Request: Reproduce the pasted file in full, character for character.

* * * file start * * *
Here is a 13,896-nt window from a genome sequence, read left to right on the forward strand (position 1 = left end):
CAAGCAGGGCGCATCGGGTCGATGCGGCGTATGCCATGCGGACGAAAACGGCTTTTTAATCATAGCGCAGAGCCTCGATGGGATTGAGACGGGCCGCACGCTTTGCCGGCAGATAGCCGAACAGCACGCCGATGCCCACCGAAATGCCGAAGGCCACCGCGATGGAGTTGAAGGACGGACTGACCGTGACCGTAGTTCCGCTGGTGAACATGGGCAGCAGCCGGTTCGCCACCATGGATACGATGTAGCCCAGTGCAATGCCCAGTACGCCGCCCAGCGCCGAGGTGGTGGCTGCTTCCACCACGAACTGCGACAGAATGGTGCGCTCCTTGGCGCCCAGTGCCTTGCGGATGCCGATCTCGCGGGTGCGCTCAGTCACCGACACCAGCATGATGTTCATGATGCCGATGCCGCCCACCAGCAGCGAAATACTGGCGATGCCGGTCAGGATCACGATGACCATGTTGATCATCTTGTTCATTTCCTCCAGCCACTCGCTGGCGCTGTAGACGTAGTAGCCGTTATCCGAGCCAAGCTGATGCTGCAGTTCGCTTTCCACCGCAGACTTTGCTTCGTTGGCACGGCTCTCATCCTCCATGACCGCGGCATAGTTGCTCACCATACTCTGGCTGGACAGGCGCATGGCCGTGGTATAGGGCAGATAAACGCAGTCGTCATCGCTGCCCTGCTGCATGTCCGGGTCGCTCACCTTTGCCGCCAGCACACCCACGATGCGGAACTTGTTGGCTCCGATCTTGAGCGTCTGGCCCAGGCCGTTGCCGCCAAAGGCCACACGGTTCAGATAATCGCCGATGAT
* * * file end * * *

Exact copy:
Here is a 13,896-nt window from a genome sequence, read left to right on the forward strand (position 1 = left end):
CAAGCAGGGCGCATCGGGTCGATGCGGCGTATGCCATGCGGACGAAAACGGCTTTTTAATCATAGCGCAGAGCCTCGATGGGATTGAGACGGGCCGCACGCTTTGCCGGCAGATAGCCGAACAGCACGCCGATGCCCACCGAAATGCCGAAGGCCACCGCGATGGAGTTGAAGGACGGACTGACCGTGACCGTAGTTCCGCTGGTGAACATGGGCAGCAGCCGGTTCGCCACCATGGATACGATGTAGCCCAGTGCAATGCCCAGTACGCCGCCCAGCGCCGAGGTGGTGGCTGCTTCCACCACGAACTGCGACAGAATGGTGCGCTCCTTGGCGCCCAGTGCCTTGCGGATGCCGATCTCGCGGGTGCGCTCAGTCACCGACACCAGCATGATGTTCATGATGCCGATGCCGCCCACCAGCAGCGAAATACTGGCGATGCCGGTCAGGATCACGATGACCATGTTGATCATCTTGTTCATTTCCTCCAGCCACTCGCTGGCGCTGTAGACGTAGTAGCCGTTATCCGAGCCAAGCTGATGCTGCAGTTCGCTTTCCACCGCAGACTTTGCTTCGTTGGCACGGCTCTCATCCTCCATGACCGCGGCATAGTTGCTCACCATACTCTGGCTGGACAGGCGCATGGCCGTGGTATAGGGCAGATAAACGCAGTCGTCATCGCTGCCCTGCTGCATGTCCGGGTCGCTCACCTTTGCCGCCAGCACACCCACGATGCGGAACTTGTTGGCTCCGATCTTGAGCGTCTGGCCCAGGCCGTTGCCGCCAAAGGCCACACGGTTCAGATAATCGCCGATGAT